Hundreds of Southbelt little leaguers cry foul after their summer schedule was cut short

Nick Natario Image
Saturday, June 3, 2023
Parents upset over sudden end of Southbelt baseball league
Upwards of 300 kids are suddenly without summer baseball after a board that manages their fields decided to end baseball for everyone.

HOUSTON, Texas (KTRK) -- Upwards of 300 kids are suddenly without summer baseball after a board that manages their fields decided to end the sport for everyone.

In southeast Harris County, El Franco Lee Park is home to Southbelt baseball - a place that was gearing up for summer action.

But those dreams have been put on hold after parents and kids learned games will no longer be allowed after next Thursday.

"To have that taken away is very hurtful," parent Raul Jimenez said. "Honestly."

"It makes me sad," parent Lara Autrey said. "It's hard to explain to him. We came here and he knows baseball. Right now, he's out on the field playing wiffleball. Then, what? We're going to be at home and then what?"

Here's what happened. The Southbelt Sports Association has a contract with the county to manage the fields.

This week, the board decided to end baseball for everyone. The issue is over a pony league.

Late last year, the majority of parents switched from the little league to a pony league. Leaders from the little league they left say they grew concerned about financial transactions they found after the new pony league was formed.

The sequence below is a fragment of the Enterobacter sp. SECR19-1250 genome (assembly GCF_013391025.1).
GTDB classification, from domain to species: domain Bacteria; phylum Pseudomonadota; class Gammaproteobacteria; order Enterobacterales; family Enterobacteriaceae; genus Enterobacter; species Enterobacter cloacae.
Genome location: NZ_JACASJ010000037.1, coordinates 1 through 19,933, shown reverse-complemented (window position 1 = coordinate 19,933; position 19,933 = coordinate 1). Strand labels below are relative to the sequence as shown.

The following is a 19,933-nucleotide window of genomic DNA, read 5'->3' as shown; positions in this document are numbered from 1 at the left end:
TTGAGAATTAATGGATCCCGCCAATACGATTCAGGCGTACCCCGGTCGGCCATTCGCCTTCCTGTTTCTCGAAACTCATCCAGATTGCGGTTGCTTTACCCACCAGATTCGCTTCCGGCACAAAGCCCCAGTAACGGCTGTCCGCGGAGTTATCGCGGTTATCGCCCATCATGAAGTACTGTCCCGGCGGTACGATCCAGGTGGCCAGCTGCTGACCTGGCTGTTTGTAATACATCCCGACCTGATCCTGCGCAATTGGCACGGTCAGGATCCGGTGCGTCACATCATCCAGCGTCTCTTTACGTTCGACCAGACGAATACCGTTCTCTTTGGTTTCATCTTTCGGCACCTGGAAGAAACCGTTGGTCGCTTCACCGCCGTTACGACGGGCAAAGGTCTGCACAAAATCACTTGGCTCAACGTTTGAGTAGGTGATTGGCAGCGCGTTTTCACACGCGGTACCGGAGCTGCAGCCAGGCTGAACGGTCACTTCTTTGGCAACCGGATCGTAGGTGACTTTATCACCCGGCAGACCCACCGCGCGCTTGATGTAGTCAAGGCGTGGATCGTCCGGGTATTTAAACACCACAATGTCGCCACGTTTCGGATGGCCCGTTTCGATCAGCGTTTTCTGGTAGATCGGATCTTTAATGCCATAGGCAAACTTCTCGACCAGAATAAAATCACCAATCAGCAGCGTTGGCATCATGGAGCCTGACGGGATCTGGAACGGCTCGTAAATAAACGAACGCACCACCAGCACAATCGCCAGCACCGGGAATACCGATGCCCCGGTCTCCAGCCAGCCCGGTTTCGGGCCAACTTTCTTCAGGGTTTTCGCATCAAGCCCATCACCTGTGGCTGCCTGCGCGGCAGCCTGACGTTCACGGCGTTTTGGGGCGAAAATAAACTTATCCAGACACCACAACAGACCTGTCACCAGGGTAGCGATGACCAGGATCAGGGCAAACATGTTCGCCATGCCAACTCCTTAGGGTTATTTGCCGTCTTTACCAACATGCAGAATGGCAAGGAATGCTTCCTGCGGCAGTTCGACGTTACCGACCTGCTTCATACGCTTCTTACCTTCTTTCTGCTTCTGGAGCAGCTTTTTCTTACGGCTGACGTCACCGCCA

"I do want the district attorney to investigate this," Southbelt Little League spokesperson Jose Sanchez said.

There is currently no criminal investigation. The people behind the pony league told ABC13 they did nothing wrong and are willing to meet with the association.

They said the money in question was fees paid by parents, and when they voted to switch leagues late last year, they took the money with them. A member of the association that kicked them off the field told ABC13 they aren't sure and want to see documents.

Until it does, no baseball is allowed for both the little league and pony league.

"I feel bad for the kids, but this had to come," Sanchez explained. "Sooner or later, this was going to come and it came at the end of the season."

It's an ending for about 300 kids they didn't see coming.

"My stomach felt sick," Autrey said. "I'm like, 'Is he not going to finish out his all-star season that he made his first year playing all-stars?'"

"Upsetting," parent Jessica Jimenez said. "Very disturbing. We're still upset about it. Honestly, I'm still getting emotional about it."

Now, the fields that have been a second home for years may be quiet this summer.

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